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August 22.

St. Hippolytus, Bp. 3d Cent. St. Symphorian, A. D. 178. St. Timothy, A. D. 311. St. Andrew, Deacon, A. D. 880. St. Philibert, Abbot, A. D. 684.


On the 22d of August, 1818, Warren Hastings, late governor-general of India, died; he was born in 1733. His government in India, the subject of parliamentary impeachment, which cost the nation above a hundred thousand pounds, and himself more than sixty thousand, is generally admitted to have been conducted with advantage to the interests of the native powers, and the East India company. His translation of Horace's celebrated ode, beginning, "Otium divos rogat," &c., is admitted to be superior to all others:—

On the Passage from Bengal to England.

For ease the harassed seaman prays,
When equinoctial tempests raise
   The Cape's surrounding wave;
When hanging o'er the reef he hears
The cracking mast, and sees or fears,
   Beneath, his watery grave.

For ease the slow Mahratta spoils
And hardier Sic erratic toils,
   While both their ease forego;
For ease, which neither gold can buy,
Nor robes, nor gems, which oft belie
   The covered heart, bestow;

For neither gold nor gems combined
Can heal the soul or suffering mind:
   Lo! where their owner lies;
Perched on his couch destemper breathes,
And care, like smoke, in turbid wreathes
   Round the gay ceiling flies.

He who enjoys, nor covets more,
The lands his father held before,
   Is of true bliss possessed;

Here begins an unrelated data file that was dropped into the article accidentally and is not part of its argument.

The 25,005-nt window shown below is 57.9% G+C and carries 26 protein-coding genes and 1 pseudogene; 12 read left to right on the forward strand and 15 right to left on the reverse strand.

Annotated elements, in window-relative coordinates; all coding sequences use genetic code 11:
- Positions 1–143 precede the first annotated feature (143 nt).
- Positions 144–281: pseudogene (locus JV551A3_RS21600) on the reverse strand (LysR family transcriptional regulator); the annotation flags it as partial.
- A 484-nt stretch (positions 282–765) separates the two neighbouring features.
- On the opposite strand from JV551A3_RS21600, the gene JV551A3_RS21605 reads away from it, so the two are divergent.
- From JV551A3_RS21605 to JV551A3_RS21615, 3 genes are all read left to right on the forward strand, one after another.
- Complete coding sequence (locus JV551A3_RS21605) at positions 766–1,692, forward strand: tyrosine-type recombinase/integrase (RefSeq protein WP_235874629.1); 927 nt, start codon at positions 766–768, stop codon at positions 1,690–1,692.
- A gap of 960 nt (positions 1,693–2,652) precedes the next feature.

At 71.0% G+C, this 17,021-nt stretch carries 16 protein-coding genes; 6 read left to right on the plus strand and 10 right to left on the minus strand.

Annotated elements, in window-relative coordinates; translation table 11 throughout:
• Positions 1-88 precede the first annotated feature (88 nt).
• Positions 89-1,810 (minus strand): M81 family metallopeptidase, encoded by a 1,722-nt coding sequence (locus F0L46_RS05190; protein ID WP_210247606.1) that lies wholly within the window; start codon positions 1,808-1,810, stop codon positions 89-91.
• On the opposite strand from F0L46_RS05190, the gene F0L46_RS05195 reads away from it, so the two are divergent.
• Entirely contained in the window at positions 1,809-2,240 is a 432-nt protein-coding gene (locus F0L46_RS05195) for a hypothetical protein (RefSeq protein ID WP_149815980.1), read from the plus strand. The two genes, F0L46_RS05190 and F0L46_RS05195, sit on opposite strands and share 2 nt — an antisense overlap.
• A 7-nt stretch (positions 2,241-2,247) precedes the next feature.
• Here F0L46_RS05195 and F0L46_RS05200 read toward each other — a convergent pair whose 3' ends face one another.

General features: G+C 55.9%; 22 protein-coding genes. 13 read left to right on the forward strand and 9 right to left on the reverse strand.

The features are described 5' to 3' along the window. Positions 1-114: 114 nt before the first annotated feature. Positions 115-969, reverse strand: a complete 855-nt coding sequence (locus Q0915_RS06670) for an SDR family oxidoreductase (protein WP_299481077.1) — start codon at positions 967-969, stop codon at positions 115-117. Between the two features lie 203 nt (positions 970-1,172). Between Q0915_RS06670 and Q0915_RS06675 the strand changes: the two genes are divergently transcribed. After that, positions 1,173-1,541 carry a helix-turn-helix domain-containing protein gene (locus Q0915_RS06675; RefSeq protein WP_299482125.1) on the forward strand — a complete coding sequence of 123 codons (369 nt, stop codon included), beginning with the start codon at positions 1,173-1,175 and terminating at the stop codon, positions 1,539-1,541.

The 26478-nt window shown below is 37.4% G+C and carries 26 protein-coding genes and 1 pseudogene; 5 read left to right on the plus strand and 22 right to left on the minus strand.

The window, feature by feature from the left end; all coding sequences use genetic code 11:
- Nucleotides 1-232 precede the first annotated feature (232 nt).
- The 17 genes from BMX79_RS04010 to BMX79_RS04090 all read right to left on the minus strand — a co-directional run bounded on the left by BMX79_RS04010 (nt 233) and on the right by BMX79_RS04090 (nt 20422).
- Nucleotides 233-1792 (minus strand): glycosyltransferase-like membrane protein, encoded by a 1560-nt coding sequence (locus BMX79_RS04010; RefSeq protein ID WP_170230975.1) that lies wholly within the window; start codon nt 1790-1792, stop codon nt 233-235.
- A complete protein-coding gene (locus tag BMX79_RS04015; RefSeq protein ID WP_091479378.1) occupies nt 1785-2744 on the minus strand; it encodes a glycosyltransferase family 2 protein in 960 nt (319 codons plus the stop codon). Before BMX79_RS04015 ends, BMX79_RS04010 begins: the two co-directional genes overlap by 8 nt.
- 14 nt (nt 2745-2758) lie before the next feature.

Let but his mind unfettered tread,
Far as the paths of knowledge lead,
   And wise as well as blest.

No fears his peace of mind annoy,
Lest printed lies his fame destroy,
   Which laboured years have won;
Nor packed committees break his rest,
Nor av'rice sends him forth in quest
   Of climes beneath the sun.

Short is our span; then why engage
In schemes, for which man's transient age
   Was ne'er by fate designed?
Why slight the gifts of nature's hand?
What wanderer from his native land
   E'er left himself behind?

The restless thought and wayward will,
And discontent, attend him still,
   Nor quit him while he lives;
At sea, care follows in the wind;
At land, it mounts the pad behind,
   Or with the postboy drives.

He who would happy live to-day,
Must laugh the present ills away,
   Nor think of woes to come;
For come they will, or soon or late,
Since mixed at best is man's estate,
   By heaven's eternal doom.

In allusion to his own situation, he wrote the following lines in Mickle's translation of Camoën's "Lusiad," at the end of the speech of Pacheo:—

Yet shrink not, gallant Lusiad, nor repine
That man's eternal destiny is thine;
Whene'er success the advent'rous chief befriends,
Fell malice on his parting steps attends;
On Britain's candidates for fame await,
As now on thee, the hard decrees of fate;
Thus are ambition's fondest hopes o'erreach'd,
One dies imprison'd, and one lives impeach'd.

Mr. Seward, who published these lines with a portrait of Mr. Hastings, from a bust by the late Mr. Banks, observes, that his head resembles the head of Aratus, the founder of the Achæan league, in the Ludovisi gardens at Rome.